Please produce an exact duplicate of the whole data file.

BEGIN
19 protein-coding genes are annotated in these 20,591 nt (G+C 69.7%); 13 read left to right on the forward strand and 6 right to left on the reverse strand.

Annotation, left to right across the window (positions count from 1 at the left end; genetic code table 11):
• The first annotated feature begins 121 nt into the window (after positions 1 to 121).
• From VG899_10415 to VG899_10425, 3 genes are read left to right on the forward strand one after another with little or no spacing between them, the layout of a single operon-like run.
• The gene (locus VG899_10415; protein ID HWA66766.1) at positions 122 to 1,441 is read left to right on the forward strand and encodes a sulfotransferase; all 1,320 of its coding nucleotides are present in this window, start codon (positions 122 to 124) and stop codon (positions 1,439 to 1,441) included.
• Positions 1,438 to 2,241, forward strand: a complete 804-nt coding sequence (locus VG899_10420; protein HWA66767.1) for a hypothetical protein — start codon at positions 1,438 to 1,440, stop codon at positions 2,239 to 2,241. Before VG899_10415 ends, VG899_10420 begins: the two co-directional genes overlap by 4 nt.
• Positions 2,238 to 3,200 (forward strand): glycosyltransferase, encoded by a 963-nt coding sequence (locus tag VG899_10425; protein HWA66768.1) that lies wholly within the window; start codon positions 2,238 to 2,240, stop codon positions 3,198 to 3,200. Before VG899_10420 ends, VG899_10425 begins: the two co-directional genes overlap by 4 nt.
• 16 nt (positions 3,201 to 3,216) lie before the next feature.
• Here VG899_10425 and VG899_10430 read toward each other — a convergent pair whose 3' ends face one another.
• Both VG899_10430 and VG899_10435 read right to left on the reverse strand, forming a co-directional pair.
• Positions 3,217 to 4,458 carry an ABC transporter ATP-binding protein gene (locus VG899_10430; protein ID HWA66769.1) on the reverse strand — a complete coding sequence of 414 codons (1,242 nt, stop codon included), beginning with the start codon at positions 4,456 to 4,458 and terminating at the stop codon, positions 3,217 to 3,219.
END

19 protein-coding genes are annotated in these 20,591 nt (G+C 69.7%); 13 read left to right on the forward strand and 6 right to left on the reverse strand.

Annotation, left to right across the window (positions count from 1 at the left end; genetic code table 11):
• The first annotated feature begins 121 nt into the window (after positions 1 to 121).
• From VG899_10415 to VG899_10425, 3 genes are read left to right on the forward strand one after another with little or no spacing between them, the layout of a single operon-like run.
• The gene (locus VG899_10415; protein ID HWA66766.1) at positions 122 to 1,441 is read left to right on the forward strand and encodes a sulfotransferase; all 1,320 of its coding nucleotides are present in this window, start codon (positions 122 to 124) and stop codon (positions 1,439 to 1,441) included.
• Positions 1,438 to 2,241, forward strand: a complete 804-nt coding sequence (locus VG899_10420; protein HWA66767.1) for a hypothetical protein — start codon at positions 1,438 to 1,440, stop codon at positions 2,239 to 2,241. Before VG899_10415 ends, VG899_10420 begins: the two co-directional genes overlap by 4 nt.
• Positions 2,238 to 3,200 (forward strand): glycosyltransferase, encoded by a 963-nt coding sequence (locus tag VG899_10425; protein HWA66768.1) that lies wholly within the window; start codon positions 2,238 to 2,240, stop codon positions 3,198 to 3,200. Before VG899_10420 ends, VG899_10425 begins: the two co-directional genes overlap by 4 nt.
• 16 nt (positions 3,201 to 3,216) lie before the next feature.
• Here VG899_10425 and VG899_10430 read toward each other — a convergent pair whose 3' ends face one another.
• Both VG899_10430 and VG899_10435 read right to left on the reverse strand, forming a co-directional pair.
• Positions 3,217 to 4,458 carry an ABC transporter ATP-binding protein gene (locus VG899_10430; protein ID HWA66769.1) on the reverse strand — a complete coding sequence of 414 codons (1,242 nt, stop codon included), beginning with the start codon at positions 4,456 to 4,458 and terminating at the stop codon, positions 3,217 to 3,219.